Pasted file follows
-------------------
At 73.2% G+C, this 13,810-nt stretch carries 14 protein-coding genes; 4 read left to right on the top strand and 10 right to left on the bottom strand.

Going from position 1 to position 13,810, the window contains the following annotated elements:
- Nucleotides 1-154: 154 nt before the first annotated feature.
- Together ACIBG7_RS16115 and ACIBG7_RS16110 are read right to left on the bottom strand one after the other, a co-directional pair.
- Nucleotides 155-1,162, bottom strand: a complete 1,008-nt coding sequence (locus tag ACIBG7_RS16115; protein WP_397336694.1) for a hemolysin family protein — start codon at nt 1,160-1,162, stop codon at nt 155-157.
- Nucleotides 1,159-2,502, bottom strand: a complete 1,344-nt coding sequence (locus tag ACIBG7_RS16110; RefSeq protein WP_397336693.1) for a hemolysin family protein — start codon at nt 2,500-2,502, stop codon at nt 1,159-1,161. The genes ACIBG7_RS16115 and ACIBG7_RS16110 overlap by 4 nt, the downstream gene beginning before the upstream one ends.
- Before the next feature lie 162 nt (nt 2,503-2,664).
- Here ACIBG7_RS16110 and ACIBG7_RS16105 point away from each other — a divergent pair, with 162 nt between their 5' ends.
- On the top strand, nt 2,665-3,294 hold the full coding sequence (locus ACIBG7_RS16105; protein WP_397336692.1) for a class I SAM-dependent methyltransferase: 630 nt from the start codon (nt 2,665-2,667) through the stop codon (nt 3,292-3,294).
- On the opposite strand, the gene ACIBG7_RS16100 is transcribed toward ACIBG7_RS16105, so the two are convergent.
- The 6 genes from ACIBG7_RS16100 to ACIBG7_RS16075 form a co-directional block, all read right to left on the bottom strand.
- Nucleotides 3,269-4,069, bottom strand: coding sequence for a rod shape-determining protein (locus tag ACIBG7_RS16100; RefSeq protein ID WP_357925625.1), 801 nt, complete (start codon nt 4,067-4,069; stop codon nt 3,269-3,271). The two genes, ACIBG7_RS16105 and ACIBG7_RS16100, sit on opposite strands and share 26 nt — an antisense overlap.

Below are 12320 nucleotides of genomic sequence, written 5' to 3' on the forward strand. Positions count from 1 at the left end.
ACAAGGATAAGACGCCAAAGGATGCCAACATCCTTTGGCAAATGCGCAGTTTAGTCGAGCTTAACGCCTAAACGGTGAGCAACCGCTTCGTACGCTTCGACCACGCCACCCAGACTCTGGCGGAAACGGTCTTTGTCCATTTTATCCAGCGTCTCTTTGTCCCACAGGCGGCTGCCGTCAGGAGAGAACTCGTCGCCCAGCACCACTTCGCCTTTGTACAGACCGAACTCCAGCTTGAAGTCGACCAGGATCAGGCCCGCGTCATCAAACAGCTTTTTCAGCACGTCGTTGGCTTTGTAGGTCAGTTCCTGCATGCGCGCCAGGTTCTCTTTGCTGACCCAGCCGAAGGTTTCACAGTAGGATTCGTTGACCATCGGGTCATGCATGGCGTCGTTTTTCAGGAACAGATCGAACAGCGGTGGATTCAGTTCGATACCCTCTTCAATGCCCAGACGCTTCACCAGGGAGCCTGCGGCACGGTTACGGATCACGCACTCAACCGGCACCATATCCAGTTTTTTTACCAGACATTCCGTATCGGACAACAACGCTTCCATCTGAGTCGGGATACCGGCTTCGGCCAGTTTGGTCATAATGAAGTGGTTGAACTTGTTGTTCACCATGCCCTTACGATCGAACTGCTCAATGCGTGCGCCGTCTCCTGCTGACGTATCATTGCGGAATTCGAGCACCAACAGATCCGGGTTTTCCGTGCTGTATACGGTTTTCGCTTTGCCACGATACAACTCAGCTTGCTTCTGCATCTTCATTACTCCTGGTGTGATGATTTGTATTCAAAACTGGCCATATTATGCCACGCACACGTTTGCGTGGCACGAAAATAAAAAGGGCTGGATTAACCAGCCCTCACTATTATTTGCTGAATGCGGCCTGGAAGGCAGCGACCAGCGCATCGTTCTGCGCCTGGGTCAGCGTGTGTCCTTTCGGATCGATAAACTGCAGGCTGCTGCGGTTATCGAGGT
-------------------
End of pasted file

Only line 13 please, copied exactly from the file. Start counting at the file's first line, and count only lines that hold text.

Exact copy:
Below are 12320 nucleotides of genomic sequence, written 5' to 3' on the forward strand. Positions count from 1 at the left end.